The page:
The benefits of water changes to fish are widely known. Fresh water boosts the fish's immune system, removes dissolved organics and wastes. It keeps your nitrates low. It replenishes trace minerals and nutrients in your fish aquarium. It can remove solid wastes from your fish aquarium if you use a gravel syphon. Water changes are wonderful!

I personally like to do weekly water changes on my fish tanks. I usually do around 1/3 or so, sometimes less, like a 1/4. Some people do monthly water changes and some people do them every 2 weeks. I have found that weekly smaller water changes work best for my fish and help keep my tanks going strong. I strongly recommend at least doing a water change every 2 weeks. Fish tend to react better to more frequent, smaller water changes than larger changes less often. If you have large dirty fish or a lot of fish in your tank weekly water changes are a must! Remember, water clarity does not equal clean water.

I have found the Python No Spill to make water changes on my fish tanks much more pleasant and a lot less work!
(my python)

I will add that in some cases regular water changes may not be neccessary. If you have a heavily planted (with healthy, thriving plants) and very low stocked fish tank you may not need to do water changes very often. However, the majority of people have too many fish in their tank to get away with not doing at the very minimum, monthly water changes.

Links about water changes:

Monday, May 14, 2007

Pterophyllum scalare

This is my Pterophyllum scalare (angelfish) Bull. He (fish) is about 4 or 5 years old now (as of 2007). This angelfish started out in a 20 gallon high tank, the size of a nickel or so. Within 8 months this proved to be to small for him (angelfish). Then he (fish) was upgraded to a 29 gallon tank, which he quickly outgrew. This gorgeous fish now resides in the 60 gallon and so far this seems to be enough room that he doesn't feel the need to eat all of his tankmates. His (angelfish) body is now about 4 inches long and 3 1/2 to 4 inches high. With his fins he is probably 7 or 8 inches tall, from fin tip to fin tip. He is a big boy. His mate (angelfish) is almost as big and is solid black. Bull (fish) has proven to be a bit on the aggressive side (hense the name, it stands for bully). He seems to have a strong dislike of the pearl gouramis, but I think the tank is big enough that they can get away as he only chases them, and hasn't actually done any damage.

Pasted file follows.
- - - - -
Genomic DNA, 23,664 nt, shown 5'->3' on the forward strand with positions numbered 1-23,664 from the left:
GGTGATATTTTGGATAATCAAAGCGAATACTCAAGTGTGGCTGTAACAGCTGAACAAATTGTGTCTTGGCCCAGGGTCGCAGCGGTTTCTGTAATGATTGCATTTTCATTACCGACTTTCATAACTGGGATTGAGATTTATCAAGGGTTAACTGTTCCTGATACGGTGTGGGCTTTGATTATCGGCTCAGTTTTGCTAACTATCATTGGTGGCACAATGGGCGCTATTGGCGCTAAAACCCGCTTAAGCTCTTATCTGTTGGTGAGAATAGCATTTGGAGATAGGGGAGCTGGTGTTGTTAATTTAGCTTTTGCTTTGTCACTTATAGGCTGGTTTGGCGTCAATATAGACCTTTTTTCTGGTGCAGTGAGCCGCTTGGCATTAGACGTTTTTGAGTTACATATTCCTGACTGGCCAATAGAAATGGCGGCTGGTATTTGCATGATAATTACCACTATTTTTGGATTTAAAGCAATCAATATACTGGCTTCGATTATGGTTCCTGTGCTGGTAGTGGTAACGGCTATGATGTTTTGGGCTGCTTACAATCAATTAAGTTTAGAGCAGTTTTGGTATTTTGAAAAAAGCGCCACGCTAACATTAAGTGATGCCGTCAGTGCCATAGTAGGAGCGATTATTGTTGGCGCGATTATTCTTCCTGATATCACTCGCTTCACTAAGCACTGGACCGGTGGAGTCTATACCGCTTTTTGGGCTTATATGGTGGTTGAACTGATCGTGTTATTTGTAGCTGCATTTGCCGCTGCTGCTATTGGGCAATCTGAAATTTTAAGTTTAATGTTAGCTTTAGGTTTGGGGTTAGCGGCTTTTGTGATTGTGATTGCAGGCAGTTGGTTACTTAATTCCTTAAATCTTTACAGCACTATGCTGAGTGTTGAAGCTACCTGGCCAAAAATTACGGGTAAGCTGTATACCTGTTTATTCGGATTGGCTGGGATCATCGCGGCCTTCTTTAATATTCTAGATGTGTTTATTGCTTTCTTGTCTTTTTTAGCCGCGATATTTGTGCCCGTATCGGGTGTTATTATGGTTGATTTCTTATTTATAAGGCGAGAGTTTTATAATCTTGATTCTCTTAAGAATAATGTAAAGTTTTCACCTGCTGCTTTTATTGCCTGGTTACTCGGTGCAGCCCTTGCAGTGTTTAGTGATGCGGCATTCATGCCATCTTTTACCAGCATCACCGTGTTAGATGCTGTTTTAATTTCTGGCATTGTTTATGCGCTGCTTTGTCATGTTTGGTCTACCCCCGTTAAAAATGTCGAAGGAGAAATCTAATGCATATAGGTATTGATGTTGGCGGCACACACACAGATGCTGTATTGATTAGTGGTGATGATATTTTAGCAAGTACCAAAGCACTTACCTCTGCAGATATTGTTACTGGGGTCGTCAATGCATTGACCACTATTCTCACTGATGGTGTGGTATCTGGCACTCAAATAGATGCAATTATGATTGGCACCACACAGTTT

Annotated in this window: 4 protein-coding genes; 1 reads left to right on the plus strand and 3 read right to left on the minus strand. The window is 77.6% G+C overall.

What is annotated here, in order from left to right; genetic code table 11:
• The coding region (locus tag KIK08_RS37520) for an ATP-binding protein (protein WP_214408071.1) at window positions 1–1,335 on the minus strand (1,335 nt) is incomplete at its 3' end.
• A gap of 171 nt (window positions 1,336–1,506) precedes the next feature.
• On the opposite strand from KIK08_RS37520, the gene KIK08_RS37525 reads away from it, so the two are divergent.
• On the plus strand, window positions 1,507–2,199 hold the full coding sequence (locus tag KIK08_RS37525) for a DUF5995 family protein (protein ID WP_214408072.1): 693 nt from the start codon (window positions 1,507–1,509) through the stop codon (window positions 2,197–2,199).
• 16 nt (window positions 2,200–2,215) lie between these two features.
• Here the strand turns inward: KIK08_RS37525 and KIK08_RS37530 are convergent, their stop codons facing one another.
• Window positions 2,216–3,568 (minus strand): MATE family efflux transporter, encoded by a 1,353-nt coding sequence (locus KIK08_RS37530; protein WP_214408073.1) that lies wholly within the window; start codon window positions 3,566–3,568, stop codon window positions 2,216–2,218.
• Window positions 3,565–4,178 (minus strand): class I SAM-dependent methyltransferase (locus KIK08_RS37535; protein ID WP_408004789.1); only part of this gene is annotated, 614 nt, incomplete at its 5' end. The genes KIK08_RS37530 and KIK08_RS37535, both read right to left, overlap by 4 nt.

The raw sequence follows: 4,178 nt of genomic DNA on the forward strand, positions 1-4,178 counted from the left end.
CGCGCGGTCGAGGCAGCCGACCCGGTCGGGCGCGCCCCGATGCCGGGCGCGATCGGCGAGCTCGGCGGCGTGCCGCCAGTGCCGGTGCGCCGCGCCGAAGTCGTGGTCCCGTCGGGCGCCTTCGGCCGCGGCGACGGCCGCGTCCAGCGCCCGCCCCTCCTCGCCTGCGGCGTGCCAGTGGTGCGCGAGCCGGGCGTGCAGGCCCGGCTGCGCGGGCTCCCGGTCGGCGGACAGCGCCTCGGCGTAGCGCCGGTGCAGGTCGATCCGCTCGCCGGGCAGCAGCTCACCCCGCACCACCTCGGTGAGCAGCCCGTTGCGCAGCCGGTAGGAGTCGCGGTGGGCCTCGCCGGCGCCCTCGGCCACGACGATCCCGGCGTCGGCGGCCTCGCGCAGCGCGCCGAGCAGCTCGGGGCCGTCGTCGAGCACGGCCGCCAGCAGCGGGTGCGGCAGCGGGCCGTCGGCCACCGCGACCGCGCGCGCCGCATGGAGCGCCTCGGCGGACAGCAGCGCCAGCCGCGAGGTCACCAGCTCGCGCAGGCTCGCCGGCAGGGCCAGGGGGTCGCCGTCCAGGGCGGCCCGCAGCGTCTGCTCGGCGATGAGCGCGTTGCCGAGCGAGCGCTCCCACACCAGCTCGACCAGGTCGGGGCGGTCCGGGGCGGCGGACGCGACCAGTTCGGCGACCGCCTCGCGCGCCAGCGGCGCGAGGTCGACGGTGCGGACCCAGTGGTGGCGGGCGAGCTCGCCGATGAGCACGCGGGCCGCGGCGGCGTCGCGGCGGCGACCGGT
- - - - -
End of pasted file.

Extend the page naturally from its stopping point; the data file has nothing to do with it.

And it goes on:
Many people strive to keep Pterophyllum scalare (angelfish). They are graceful, and stunning fish with their long fins and the way they move. Pterophyllum scalare's common name is the anelfish. The name (angelfish) is misleading though. While some angelfish can be very peaceful many become a bit aggressive as they get older. They are a cichlid (fish), and a predator so be wary keeping them with small fish. You also need to be careful not to mix fish with them that will bite at their flowing fins. Tiger barbs (fish) are one example of a fin nipper that usually does not play nice with the angelfish.

Pterophyllum scalare (angelfish) now comes in many colors, black angelfish, marbled angelfish (like bull), koi angelfish (which have orange on them), all white angelfish, silver angelfish, gold angelfish, striped angelfish, spotted (leopard angels) and more. Angelfish tend to stay in the middle to upper portions of the aquarium but will swim to the bottom to pick at a shrimp pellet or just to check things out. They are very aware of their surroundings, in and out of the aquarium.

While angelfish come from soft water with a low pH they can be successfully kept in harder, higher pH water. My pH is around 7.6-7.8 and is fairly hard and I have grown my angelfish up to be fairly large. Angelfish do best in temperatures in the mid to upper 70's (*f). I have always kept my angelfish with live plants and they do very well. Many people seem to believe that angelfish form monogomus pairs, however I know of at least one person who has an angelfish that regularly breeds with different females.

From wikipedia: